Five years have passed since Mercedes-AMG unveiled the Project One concept at the Frankfurt Motor Show and now production of the F1-engined hypercar has started. The fastest road car ever to carry the three-pointed star was delayed due to development hurdles with making the turbocharged 1.6-liter V6 gasoline engine meet emissions and noise regulations. It’s all in the past now as the first of 275 cars is currently being assembled.
The cars are being put together by hand at AMG’s facility in Coventry, UK while the hybrid powertrain with its four electric motors is made by the Mercedes‑AMG High Performance Powertrains division in Brixworth. These are the same people responsible for developing and producing the heart of the F1 car. To start production of the One, AMG teamed up with Multimatic to set up a bespoke production facility.
Each and every vehicle has to go through 16 assembly and testing stations in a process described by Mercedes-AMG as resembling the production of luxury watches. More than 50 people are involved in the production of a One hypercar. After the build is completed, the electrified machine undergoes a roll-out at an adjacent proving ground where a factory test driver gives it the proverbial green light.
The 1,049-horsepower beast is then covered in protective wrap and transported in a closed truck to Affalterbach in Germany at AMG’s headquarters. This is where the owner takes delivery of their prized possession and also receives a technical vehicle briefing by AMG One experts to discover the ins and outs of what is surely the most radical road-going Mercedes ever.
The all-wheel-drive machine has an extremely complicated combustion engine that revs up to 11,000 rpm and yet it still meets Euro 6 emissions regulations. On its own, the single-turbo V6 produces 566 horsepower and idles at 1,200 rpm, which is remarkably low considering the F1 car’s engine does it at 5,000 rpm. This was one of the biggest headaches during development, but AMG ultimately managed to lower the idle by 3,800 rpm to pass emissions tests for road cars.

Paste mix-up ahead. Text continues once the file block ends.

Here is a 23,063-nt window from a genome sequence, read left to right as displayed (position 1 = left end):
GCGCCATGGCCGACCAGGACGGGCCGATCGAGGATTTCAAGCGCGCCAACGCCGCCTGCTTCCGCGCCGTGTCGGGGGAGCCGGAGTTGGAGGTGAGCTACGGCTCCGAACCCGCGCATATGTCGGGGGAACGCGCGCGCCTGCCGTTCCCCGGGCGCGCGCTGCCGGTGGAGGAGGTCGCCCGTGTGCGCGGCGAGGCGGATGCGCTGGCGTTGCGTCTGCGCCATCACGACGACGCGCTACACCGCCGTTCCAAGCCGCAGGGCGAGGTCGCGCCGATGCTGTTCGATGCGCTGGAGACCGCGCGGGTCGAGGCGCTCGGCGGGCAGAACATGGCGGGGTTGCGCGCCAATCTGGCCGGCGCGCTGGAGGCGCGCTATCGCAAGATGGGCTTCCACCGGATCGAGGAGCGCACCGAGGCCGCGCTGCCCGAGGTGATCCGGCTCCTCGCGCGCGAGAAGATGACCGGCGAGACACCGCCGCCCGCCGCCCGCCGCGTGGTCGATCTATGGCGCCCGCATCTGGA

As for the quartet of electric motors, there’s one for each front wheel to generate a combined 322 hp. A third e-motor sits next to the ICE and sends 161 hp to the crankshaft, while the fourth is linked to the turbocharger to add 121 hp into the mix. Then there’s the 8.4-kWh lithium-ion battery pack with enough juice for about 11 miles (18 kilometers) of electric range while the seven-speed automated manual transmission was specifically developed for the AMG One.
The 0 to 62 mph (100 km/h) sprint in 2.9 seconds is not necessarily as impressive as it used to be before hybrid and EV performance cars, but the AMG One sprints to 124 mph (200 km/h) in a mind-boggling seven seconds. Flat out, it’ll do 219 mph (352 km/h).
It is unquestionably a marvel of engineering and it’s likely only a matter of time before it will be crowned as the fastest production car around the Nürburgring.